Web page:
>>
    >> public class BrainBender{
    >>
    >> private SomeClass sc = new SomeClass()
    >>
    >> public void a(){
    >> synchronized(Integer.class){
    >> sc.doSomething() // might take a while
    >> }
    >> }
    >>
    >> public void b(){
    >> synchronized(Integer.class){
    >> sc.doSomethingElse() //might take a long time
    >> }
    >> }
    >> }
    >>
    >> According to my understanding this would have the effect of
    >> synchronizing on the unique Class object for Integer.
    >>
    >> This means that regardless of where I used
    >> synchronized(Integer.class) within the same process space it would
    >> have the effect of providing mutual exclusion accross all such
    >> synchronized blocks.
    >>
    >> e.g
    >>
    >> package garden; //nothing to do with head
    >>
    >> public class Compost{
    >>
    >> private Worm worm = new Worm();
    >>
    >> public void blah(){
    >> synchronized(Integer.class){
    >> // ... access the Worm
    >> }
    >> }
    >>
    >> //whatever
    >> }
    >>
    >> So if some Thread was currently executing b() in an instance of
    >> BrainBender and this was taking a while, any thread that wanted to
    >> access the Worm would have to wait for the lock on Integer.class
    >>
    >> Is this correct ?

    >
    >Yes it is (except with some classloader shenanigans).
    >
    >It is also very bad coding ... really confusing and ostensibly useless.


    Er, OK. I'll bite

    The question was not about the quality of the code was it, it was
    about my understanding of the Class Object lock.

    maybe this will make you feel better

    private static SomeClass sc = new SomeClass()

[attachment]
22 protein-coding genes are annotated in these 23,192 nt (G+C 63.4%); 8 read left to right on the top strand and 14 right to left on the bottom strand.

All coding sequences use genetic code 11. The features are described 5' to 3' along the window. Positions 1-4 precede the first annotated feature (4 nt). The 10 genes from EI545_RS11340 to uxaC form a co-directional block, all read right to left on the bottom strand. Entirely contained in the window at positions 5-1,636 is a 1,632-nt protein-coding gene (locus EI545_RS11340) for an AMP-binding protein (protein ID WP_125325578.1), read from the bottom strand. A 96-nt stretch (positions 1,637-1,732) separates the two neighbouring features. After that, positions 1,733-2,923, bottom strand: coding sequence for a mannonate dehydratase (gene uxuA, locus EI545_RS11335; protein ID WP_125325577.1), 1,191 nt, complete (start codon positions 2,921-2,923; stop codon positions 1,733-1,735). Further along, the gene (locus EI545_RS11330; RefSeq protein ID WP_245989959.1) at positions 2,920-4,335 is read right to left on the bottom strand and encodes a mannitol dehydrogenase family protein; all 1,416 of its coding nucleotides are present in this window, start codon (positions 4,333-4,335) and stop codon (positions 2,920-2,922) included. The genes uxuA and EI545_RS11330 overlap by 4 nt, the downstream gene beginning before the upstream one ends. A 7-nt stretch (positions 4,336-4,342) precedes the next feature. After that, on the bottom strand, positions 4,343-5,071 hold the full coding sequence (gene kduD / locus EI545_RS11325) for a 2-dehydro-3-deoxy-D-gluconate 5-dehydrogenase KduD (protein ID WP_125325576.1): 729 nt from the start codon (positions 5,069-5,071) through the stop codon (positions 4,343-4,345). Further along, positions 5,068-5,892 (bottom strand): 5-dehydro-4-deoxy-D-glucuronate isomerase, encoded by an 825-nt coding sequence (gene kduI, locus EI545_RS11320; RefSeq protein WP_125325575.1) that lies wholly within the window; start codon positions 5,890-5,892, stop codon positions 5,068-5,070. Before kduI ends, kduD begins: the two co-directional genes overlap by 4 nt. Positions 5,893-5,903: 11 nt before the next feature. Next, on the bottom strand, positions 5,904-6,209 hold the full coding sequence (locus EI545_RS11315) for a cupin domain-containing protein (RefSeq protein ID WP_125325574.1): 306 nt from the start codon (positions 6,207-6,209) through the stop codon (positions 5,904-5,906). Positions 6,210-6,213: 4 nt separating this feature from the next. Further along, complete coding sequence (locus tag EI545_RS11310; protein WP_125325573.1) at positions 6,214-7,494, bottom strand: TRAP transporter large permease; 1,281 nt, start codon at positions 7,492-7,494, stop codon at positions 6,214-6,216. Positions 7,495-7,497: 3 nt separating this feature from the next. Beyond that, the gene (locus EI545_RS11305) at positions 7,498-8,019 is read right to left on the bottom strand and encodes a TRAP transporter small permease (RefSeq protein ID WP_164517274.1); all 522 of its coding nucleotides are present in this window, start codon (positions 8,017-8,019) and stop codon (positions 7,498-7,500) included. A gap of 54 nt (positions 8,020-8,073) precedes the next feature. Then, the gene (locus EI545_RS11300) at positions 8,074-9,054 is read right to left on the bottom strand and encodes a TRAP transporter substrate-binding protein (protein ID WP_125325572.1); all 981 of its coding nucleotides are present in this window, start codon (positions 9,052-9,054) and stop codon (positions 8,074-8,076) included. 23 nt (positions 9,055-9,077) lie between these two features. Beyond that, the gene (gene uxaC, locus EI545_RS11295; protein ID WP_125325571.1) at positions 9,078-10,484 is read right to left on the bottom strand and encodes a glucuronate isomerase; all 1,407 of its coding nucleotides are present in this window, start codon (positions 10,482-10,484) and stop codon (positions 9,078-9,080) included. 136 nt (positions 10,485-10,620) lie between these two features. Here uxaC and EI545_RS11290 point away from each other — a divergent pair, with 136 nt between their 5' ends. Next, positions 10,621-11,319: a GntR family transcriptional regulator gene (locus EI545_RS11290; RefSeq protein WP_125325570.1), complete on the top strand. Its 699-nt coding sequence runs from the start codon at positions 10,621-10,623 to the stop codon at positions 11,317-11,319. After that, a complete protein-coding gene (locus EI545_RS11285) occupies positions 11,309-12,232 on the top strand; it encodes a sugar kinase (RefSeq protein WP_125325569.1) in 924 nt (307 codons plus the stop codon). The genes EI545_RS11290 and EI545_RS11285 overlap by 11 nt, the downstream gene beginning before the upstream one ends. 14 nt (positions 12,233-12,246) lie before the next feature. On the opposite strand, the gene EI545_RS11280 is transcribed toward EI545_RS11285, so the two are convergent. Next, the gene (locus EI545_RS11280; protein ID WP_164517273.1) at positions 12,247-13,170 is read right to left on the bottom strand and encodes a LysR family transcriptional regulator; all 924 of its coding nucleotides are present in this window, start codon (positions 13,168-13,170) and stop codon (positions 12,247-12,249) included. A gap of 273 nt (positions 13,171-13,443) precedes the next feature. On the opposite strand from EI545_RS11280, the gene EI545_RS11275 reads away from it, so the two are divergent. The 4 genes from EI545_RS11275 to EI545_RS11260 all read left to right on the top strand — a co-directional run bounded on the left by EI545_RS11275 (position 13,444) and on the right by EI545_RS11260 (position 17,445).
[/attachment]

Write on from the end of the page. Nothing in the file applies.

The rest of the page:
If not perhaps you would care to explain what is so bad about the
    code. I'm particularly interested on discovering how you would
    synchronize access to an instance of a class for which you did not
    have the source code.

    Rgds
    Lyall
    Duncan Strang, Jun 7, 2004
    #3
  4. Duncan, Strang wrote:
    >
    > On Mon, 07 Jun 2004 05:45:18 GMT, Lee Fesperman
    > <> wrote:
    >
    > >> Hi
    > >>
    > >> Say I have the following (pointless) code
    > >>
    > >> ...
    > >>
    > >> According to my understanding this would have the effect of
    > >> synchronizing on the unique Class object for Integer.
    > >>
    > >> This means that regardless of where I used
    > >> synchronized(Integer.class) within the same process space it would
    > >> have the effect of providing mutual exclusion accross all such
    > >> synchronized blocks.
    > >>
    > >> ...
    > >>
    > >>
    > >> So if some Thread was currently executing b() in an instance of
    > >> BrainBender and this was taking a while, any thread that wanted to
    > >> access the Worm would have to wait for the lock on Integer.class
    > >>
    > >> Is this correct ?

    > >
    > >Yes it is (except with some classloader shenanigans).
    > >
    > >It is also very bad coding ... really confusing and ostensibly useless.

    >
    > Er, OK. I'll bite
    >
    > The question was not about the quality of the code was it, it was
    > about my understanding of the Class Object lock.


    What's with the attitude? I answered your (?) question. You asked if your understanding
    (as shown by your description above) was correct. My answer was "Yes it is".

    BTW, are you the OP? You're posting using different From addresses. Are you Duncan or